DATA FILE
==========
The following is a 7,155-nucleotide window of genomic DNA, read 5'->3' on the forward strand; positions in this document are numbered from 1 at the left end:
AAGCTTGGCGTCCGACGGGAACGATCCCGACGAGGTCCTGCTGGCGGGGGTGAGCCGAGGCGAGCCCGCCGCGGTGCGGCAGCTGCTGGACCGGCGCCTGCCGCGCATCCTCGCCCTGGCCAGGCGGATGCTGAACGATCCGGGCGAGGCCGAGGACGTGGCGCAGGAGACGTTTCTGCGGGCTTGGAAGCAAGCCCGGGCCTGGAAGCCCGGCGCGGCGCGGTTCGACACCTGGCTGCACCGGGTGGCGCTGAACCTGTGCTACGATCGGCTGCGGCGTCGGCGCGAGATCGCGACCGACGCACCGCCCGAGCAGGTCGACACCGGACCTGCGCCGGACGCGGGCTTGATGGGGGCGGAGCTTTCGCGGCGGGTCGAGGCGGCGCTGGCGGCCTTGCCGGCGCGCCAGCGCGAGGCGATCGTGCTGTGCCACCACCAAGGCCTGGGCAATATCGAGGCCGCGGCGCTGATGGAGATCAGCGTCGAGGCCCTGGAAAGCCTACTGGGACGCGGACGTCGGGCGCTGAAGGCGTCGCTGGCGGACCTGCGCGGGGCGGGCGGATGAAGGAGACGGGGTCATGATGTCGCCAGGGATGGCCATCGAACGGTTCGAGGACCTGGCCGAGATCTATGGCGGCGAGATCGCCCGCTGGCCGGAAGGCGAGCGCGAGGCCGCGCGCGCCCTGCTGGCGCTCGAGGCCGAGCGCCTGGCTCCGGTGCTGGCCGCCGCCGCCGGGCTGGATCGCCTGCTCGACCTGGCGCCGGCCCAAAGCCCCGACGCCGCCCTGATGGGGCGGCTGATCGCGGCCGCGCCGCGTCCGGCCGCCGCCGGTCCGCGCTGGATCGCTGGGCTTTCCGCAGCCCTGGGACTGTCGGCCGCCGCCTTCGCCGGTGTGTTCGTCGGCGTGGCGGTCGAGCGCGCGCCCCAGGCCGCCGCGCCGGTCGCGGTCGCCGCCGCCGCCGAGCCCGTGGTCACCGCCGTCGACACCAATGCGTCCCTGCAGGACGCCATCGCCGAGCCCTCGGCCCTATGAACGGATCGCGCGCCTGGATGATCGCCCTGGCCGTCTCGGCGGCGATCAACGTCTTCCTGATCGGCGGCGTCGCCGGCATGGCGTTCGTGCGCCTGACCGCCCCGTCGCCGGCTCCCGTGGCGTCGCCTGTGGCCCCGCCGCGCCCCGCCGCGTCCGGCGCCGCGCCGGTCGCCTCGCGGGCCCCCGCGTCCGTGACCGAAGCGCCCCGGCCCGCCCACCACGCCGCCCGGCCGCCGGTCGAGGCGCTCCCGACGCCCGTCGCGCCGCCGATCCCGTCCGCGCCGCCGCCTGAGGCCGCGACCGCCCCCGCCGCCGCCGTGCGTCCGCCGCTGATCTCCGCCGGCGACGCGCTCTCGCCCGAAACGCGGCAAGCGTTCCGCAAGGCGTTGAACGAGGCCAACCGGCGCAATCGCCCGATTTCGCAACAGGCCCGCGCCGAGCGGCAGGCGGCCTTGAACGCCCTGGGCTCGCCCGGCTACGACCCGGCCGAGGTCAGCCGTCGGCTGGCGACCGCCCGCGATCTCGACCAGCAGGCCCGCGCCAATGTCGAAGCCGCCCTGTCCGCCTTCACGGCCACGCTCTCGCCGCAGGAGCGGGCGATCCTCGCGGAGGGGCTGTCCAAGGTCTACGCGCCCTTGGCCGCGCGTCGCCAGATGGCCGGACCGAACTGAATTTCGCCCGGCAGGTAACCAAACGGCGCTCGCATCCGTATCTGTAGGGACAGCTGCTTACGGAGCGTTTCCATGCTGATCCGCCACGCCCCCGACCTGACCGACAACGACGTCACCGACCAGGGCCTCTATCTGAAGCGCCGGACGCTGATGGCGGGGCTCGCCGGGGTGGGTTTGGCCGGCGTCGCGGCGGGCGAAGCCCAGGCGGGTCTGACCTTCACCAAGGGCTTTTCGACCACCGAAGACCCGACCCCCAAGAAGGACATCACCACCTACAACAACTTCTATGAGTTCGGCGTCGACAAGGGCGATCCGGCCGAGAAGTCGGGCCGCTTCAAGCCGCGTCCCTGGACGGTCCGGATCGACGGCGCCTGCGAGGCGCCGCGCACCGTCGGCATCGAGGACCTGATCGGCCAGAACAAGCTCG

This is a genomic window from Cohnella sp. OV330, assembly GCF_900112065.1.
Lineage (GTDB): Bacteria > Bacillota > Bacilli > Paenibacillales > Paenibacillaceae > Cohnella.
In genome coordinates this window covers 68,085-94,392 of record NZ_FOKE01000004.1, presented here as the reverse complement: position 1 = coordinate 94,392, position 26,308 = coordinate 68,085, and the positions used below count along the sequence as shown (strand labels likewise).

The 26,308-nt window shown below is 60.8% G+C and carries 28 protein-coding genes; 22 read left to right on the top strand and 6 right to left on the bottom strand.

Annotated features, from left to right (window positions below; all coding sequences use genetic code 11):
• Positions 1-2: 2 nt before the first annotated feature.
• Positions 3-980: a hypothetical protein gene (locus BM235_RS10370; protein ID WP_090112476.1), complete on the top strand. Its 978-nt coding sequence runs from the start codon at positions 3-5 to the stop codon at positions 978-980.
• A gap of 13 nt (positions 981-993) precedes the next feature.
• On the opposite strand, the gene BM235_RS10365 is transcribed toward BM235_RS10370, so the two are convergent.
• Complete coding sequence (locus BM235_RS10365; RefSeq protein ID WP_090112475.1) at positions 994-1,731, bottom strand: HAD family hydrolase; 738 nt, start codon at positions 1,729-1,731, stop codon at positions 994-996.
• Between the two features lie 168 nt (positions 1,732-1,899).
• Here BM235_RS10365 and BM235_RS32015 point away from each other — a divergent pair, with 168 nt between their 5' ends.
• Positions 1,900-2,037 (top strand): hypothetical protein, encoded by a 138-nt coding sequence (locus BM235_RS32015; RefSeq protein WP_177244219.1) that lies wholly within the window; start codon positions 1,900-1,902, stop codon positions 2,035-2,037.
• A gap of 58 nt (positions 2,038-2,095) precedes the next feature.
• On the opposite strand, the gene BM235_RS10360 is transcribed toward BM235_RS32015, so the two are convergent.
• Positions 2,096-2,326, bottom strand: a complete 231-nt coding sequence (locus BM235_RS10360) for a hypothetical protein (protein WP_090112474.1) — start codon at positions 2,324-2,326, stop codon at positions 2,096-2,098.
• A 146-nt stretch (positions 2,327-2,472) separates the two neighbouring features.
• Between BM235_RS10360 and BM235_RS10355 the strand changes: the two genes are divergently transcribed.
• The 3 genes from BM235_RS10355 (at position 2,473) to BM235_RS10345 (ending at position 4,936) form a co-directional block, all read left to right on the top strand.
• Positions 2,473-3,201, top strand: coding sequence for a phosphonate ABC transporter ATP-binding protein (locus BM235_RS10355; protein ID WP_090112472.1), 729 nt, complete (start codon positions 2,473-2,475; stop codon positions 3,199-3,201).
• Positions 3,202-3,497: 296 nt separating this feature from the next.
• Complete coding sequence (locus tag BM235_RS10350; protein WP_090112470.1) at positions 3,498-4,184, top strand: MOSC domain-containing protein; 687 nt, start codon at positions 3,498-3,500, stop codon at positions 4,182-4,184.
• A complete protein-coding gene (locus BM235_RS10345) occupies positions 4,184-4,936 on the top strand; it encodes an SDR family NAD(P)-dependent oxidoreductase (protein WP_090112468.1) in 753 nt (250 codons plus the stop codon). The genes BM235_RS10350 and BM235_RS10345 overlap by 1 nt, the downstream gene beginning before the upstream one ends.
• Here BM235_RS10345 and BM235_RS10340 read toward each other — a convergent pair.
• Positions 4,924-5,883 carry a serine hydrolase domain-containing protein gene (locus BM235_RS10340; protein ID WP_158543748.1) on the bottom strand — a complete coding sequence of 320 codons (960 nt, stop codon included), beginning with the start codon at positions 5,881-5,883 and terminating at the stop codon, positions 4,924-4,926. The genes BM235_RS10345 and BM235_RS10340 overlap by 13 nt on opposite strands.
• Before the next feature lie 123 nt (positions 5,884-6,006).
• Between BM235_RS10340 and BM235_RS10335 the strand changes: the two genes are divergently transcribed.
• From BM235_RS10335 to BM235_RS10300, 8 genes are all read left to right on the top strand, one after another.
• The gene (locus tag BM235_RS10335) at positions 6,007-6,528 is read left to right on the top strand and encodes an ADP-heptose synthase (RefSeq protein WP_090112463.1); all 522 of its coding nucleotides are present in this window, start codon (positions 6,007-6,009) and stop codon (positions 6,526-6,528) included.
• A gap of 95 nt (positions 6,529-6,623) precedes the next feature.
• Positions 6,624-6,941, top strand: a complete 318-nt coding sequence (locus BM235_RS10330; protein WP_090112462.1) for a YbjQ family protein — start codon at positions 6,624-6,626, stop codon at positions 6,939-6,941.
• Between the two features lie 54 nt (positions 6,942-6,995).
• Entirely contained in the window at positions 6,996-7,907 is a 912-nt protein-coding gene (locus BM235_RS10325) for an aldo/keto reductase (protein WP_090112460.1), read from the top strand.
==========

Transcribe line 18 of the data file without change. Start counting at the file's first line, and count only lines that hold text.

• Positions 2,096-2,326, bottom strand: a complete 231-nt coding sequence (locus BM235_RS10360) for a hypothetical protein (protein WP_090112474.1) — start codon at positions 2,324-2,326, stop codon at positions 2,096-2,098.